Old 02-11-2011, 04:37 AM
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scorch whammin scorch whammin is offline
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Default Re: What's This about Paiste?

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Originally Posted by Strangelove View Post
Man, I have been playing the Big 3 for the past 30 years and never seen what you are talking about with Paistes. Let's see some pics. How about it?
Agree!!..I too have owned/played on the big 3 for quite some time (20+ years)..and never encountered what dwdrummerky stated in his post...
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  #33  
Old 02-11-2011, 04:50 AM
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Default Re: What's This about Paiste?

It will be interesting to watch opinions change as Paiste has now expanded their selection of B20 cymbals. Then a fair comparison may be drawn to other brands. Denting does seem a lot easier on the edges, however.
Paiste cymbals have always felt more stiff by nature, and design. Sabian goes through quite the process it seems to get flexible, fast cymbals that ultimately sound soft.
The Paiste fan in me says they break more because people hit them more because they sound so much better at higher volumes, when all that aforementioned tension can be completely released, hence the warm, glassy, & bright tendencies - much in the same way Sabians just are too soft, cold, and dead for my tastes, and I'm always willing to them a fair chance, but even in blind tests, I just can't seem to like them. If you want a soft, buttery sound, get it through masterful hammering of a strong alloy and still retain fullness, character, and dynamics. Thank you Agop. For Paiste, the tension helps keep the full wide range of frequencies at all levels. From there, all you have to choose is thickness for volume ranges, and soon you're playing the best sounding, lively cymbals out there. You say choose the cymbal by sound, not brand, but I'll submit to you, that every brand has a sound.
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  #34  
Old 02-11-2011, 07:18 AM
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Default Re: What's This about Paiste?

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Originally Posted by bermuda View Post

I have almost 80 Paiste cymbals, and I won't use any of them.

And no, you may not buy/have/acquire them. :)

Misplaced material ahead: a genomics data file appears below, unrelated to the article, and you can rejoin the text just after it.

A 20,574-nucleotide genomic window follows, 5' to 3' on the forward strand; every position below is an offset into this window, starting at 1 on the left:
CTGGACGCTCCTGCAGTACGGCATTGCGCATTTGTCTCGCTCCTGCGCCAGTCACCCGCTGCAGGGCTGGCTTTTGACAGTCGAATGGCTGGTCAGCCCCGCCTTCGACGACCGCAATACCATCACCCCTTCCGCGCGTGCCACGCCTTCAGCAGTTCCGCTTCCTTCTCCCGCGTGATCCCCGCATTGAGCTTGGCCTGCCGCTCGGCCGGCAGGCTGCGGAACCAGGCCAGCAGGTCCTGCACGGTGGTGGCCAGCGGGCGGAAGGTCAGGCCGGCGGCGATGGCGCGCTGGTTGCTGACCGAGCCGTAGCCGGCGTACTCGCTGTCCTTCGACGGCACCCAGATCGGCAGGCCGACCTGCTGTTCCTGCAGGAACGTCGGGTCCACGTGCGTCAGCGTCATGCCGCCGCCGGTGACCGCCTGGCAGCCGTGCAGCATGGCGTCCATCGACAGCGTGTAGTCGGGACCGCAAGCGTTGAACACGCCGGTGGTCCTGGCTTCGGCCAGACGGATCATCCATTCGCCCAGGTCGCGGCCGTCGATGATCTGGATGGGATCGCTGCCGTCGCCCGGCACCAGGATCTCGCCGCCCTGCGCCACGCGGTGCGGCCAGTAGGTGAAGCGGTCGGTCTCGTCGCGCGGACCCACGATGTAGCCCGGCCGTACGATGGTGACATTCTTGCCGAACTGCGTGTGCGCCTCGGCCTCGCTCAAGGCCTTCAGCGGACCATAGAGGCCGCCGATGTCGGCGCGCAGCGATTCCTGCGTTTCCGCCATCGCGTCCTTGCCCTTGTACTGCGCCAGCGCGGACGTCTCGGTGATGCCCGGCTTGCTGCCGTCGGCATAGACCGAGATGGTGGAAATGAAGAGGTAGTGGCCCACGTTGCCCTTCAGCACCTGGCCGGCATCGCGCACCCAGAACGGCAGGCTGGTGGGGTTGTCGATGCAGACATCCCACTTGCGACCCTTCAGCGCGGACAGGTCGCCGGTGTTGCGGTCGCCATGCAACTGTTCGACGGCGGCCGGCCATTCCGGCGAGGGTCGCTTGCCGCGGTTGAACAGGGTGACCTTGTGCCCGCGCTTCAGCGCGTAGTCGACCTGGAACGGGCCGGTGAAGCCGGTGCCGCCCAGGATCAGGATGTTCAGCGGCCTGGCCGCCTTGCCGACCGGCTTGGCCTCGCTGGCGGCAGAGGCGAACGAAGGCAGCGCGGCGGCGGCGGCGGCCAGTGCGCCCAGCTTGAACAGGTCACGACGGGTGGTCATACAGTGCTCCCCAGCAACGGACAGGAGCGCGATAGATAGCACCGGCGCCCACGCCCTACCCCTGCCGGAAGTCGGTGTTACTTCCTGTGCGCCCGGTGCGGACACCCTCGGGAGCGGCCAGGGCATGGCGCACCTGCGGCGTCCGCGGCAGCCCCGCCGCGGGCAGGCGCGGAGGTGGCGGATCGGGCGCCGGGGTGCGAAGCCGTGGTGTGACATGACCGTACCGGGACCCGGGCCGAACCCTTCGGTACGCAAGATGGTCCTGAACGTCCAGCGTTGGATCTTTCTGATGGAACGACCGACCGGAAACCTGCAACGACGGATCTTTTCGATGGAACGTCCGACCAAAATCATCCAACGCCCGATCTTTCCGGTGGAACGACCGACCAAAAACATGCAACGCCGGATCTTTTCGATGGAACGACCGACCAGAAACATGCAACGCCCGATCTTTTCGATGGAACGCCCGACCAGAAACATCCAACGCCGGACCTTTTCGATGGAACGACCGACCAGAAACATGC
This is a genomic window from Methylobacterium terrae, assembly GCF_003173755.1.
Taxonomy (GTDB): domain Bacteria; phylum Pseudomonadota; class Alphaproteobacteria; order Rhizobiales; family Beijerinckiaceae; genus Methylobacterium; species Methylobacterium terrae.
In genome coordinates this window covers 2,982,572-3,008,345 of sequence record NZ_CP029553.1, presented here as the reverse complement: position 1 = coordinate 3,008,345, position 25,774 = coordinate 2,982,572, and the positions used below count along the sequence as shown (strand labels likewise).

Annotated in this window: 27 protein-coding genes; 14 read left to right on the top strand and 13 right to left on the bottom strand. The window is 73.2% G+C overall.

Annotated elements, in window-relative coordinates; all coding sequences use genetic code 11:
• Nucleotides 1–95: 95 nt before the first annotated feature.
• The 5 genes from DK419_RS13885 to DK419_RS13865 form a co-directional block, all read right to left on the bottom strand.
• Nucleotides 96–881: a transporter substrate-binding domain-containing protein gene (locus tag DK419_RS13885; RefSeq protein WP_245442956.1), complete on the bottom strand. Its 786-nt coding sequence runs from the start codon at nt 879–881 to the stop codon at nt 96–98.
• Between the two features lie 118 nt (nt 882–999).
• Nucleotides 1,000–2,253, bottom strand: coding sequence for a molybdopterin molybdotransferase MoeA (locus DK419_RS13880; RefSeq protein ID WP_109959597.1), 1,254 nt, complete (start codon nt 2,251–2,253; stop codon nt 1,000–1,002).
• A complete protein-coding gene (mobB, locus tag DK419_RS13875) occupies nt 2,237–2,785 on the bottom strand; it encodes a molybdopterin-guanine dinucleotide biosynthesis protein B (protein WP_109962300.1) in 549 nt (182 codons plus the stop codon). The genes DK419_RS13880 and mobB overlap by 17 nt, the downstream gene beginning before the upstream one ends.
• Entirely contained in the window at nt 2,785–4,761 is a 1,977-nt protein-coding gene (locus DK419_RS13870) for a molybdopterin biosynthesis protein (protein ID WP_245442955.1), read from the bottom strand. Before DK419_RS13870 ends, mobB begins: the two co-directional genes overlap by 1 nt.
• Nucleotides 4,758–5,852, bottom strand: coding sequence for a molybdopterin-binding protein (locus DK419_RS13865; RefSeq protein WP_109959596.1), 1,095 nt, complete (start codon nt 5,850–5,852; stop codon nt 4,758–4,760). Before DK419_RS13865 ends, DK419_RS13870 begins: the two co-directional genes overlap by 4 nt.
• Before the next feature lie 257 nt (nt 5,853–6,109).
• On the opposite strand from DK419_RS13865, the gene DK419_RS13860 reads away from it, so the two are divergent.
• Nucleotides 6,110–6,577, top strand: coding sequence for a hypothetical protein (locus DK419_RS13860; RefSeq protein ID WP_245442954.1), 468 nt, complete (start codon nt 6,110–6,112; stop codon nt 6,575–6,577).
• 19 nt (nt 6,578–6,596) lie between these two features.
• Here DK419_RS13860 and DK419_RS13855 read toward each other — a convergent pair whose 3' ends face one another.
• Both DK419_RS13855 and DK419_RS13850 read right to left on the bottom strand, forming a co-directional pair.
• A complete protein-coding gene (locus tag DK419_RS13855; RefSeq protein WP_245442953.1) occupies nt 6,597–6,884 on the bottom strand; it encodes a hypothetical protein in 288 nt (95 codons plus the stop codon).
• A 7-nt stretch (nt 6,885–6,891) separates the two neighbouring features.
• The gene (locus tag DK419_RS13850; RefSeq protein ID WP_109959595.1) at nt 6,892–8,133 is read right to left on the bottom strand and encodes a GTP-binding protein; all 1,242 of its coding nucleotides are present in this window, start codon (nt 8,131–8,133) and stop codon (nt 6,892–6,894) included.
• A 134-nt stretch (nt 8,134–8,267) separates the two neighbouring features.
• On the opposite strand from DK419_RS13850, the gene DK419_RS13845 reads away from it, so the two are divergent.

Bermuda
But...but...but....not fair!!

I really want to get two Paiste crashes for recording.
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  #35  
Old 02-11-2011, 07:43 AM
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Default Re: What's This about Paiste?

I can add no compelling evidence because I've never had lots of gear ... only recently have I had the $$ but now I don't have the inclination or the space. However, I think Wy's post is pretty compelling and it does concur with the feeble anecdotal evidence of my experience.

There is something about the feel of the Paiste 2002 cymbals I've had - they feel less bendy than other cymbals I've had, and I don't mean thickness. It's as though they are harder and have a bit less give. Just an intuitive feeling. Does anyone else get that?

Not dissing Paistes at all. I prefer darker, trashier sounds for the music I'm now playing but I still think 2002s have a gorgeous sound.
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  #36  
Old 02-11-2011, 07:58 AM
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Default Re: What's This about Paiste?

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Originally Posted by IDDrummer View Post
Haha, no I don't work for any cymbal company. I think you are right, in that there are so many variables that it is impossible to say one is truly "better" than another, but they are undoubtedly different.

"Cymbal bronzes containing 8% tin are most normally called B8 alloy. Paiste refer to their 8% tin bronze as 2002 alloy.

From the mid 20th century there were attempts to make top quality cymbals from malleable bronze, originally for reasons of economy. As the Paiste patent referred to above says:

Less than three decades ago experiments were carried out for economical considerations with a commercial common bronze sheet or plating containing 8% tin by weight. The result was that the old bronze rule was confirmed and proven to be correct. One had to realize that with careful working and processing of the cymbal it was possible to achieve considerable qualitative results with the bronze sheet or plating containing 8% by weight tin, but these results could never approach the results obtained with traditional cymbals having a tin content of 20% by weight.